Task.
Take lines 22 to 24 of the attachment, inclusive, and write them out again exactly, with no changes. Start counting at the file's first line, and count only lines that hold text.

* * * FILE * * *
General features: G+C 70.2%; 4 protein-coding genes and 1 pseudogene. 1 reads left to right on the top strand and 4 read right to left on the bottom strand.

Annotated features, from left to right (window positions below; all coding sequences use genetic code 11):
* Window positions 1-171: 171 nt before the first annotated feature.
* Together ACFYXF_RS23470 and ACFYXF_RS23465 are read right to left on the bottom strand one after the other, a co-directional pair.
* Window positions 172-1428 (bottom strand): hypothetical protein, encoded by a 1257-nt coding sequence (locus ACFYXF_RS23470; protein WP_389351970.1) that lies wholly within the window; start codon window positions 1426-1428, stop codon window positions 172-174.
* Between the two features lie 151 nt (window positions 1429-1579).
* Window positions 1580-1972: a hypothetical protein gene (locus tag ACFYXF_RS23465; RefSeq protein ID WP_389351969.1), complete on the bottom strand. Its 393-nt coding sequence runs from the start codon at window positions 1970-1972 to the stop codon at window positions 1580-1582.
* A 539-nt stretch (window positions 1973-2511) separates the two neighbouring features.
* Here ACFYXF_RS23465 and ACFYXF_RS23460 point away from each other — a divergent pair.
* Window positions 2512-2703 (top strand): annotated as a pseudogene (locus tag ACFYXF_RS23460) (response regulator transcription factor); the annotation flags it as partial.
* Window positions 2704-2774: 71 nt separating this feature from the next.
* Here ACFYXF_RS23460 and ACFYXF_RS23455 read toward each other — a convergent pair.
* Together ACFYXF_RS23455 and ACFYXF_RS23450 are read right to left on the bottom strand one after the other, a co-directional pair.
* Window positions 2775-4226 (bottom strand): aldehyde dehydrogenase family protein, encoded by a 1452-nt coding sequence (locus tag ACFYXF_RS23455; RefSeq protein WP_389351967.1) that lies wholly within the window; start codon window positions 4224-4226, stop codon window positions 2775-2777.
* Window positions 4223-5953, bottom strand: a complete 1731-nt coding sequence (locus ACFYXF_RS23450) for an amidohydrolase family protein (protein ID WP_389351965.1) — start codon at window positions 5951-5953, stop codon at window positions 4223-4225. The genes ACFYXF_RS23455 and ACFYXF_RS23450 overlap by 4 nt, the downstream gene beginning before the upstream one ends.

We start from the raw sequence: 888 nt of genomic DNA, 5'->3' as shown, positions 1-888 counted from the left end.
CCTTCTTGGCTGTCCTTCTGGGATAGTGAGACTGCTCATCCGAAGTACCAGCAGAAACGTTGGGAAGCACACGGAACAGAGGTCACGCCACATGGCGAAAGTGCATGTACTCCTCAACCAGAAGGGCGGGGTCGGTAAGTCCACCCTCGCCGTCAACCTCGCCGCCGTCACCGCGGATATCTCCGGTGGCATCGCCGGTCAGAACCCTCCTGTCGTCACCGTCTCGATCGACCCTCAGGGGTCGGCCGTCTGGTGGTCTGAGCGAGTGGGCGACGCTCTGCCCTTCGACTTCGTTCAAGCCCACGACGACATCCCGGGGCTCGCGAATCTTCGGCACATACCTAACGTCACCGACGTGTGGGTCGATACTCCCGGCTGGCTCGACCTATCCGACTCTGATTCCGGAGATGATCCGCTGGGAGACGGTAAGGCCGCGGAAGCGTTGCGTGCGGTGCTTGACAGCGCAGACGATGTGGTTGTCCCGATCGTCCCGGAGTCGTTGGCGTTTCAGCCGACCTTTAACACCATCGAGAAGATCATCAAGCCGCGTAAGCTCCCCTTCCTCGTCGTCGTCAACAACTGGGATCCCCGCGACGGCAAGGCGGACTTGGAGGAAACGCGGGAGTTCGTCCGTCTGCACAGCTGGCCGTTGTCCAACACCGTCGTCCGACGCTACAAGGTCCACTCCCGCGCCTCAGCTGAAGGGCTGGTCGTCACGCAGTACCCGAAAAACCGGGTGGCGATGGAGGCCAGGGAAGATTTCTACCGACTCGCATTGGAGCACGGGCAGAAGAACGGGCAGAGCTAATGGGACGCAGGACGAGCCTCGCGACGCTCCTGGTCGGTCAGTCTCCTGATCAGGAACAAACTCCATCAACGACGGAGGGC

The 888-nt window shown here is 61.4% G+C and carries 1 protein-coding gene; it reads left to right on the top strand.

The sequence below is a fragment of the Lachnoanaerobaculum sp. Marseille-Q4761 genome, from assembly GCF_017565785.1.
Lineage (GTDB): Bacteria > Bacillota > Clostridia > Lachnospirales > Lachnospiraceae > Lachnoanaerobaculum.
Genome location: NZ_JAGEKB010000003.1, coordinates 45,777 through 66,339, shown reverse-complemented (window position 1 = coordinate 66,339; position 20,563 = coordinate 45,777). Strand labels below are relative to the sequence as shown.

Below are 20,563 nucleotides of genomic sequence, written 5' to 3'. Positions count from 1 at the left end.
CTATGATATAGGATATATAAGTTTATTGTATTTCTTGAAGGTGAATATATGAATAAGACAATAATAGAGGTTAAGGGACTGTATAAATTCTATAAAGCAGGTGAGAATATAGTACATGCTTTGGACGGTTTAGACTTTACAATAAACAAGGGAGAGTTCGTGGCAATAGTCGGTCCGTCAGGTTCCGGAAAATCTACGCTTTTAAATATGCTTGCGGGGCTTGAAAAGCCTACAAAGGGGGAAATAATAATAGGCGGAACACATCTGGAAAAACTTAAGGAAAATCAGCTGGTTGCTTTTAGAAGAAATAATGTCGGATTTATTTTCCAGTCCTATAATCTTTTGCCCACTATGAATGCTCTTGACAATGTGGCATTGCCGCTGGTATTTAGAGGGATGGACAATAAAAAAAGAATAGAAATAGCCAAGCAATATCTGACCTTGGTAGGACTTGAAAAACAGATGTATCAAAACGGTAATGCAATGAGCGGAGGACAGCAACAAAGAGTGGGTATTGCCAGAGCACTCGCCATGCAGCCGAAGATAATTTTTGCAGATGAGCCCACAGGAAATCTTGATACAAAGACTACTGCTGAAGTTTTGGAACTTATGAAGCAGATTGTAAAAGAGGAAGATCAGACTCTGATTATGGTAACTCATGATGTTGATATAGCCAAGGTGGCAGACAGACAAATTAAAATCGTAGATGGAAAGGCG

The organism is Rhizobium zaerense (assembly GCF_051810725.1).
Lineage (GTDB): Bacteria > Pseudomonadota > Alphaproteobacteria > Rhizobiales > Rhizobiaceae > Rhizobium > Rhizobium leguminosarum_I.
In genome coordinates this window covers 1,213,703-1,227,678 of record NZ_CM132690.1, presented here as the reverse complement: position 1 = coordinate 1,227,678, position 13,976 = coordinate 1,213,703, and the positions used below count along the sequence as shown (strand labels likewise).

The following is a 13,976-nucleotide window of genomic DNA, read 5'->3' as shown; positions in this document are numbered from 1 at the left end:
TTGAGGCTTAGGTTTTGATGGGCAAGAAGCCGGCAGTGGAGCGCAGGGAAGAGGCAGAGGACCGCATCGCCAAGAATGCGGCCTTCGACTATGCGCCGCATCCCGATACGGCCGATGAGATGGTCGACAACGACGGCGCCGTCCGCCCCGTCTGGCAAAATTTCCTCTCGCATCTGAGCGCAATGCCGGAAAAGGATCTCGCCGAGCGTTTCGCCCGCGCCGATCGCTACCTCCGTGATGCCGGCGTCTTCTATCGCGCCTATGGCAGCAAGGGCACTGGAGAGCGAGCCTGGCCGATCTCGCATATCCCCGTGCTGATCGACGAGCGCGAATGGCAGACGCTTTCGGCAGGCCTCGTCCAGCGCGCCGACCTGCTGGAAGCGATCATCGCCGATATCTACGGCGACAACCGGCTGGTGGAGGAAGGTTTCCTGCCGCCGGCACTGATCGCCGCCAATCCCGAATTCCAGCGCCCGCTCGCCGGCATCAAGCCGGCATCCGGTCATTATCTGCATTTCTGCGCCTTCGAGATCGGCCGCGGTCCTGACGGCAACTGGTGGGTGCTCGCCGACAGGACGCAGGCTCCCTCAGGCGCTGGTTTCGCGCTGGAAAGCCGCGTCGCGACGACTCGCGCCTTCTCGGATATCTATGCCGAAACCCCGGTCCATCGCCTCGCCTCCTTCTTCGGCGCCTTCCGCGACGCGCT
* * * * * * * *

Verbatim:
Below are 20,563 nucleotides of genomic sequence, written 5' to 3'. Positions count from 1 at the left end.
CTATGATATAGGATATATAAGTTTATTGTATTTCTTGAAGGTGAATATATGAATAAGACAATAATAGAGGTTAAGGGACTGTATAAATTCTATAAAGCAGGTGAGAATATAGTACATGCTTTGGACGGTTTAGACTTTACAATAAACAAGGGAGAGTTCGTGGCAATAGTCGGTCCGTCAGGTTCCGGAAAATCTACGCTTTTAAATATGCTTGCGGGGCTTGAAAAGCCTACAAAGGGGGAAATAATAATAGGCGGAACACATCTGGAAAAACTTAAGGAAAATCAGCTGGTTGCTTTTAGAAGAAATAATGTCGGATTTATTTTCCAGTCCTATAATCTTTTGCCCACTATGAATGCTCTTGACAATGTGGCATTGCCGCTGGTATTTAGAGGGATGGACAATAAAAAAAGAATAGAAATAGCCAAGCAATATCTGACCTTGGTAGGACTTGAAAAACAGATGTATCAAAACGGTAATGCAATGAGCGGAGGACAGCAACAAAGAGTGGGTATTGCCAGAGCACTCGCCATGCAGCCGAAGATAATTTTTGCAGATGAGCCCACAGGAAATCTTGATACAAAGACTACTGCTGAAGTTTTGGAACTTATGAAGCAGATTGTAAAAGAGGAAGATCAGACTCTGATTATGGTAACTCATGATGTTGATATAGCCAAGGTGGCAGACAGACAAATTAAAATCGTAGATGGAAAGGCG

The organism is Rhizobium zaerense (assembly GCF_051810725.1).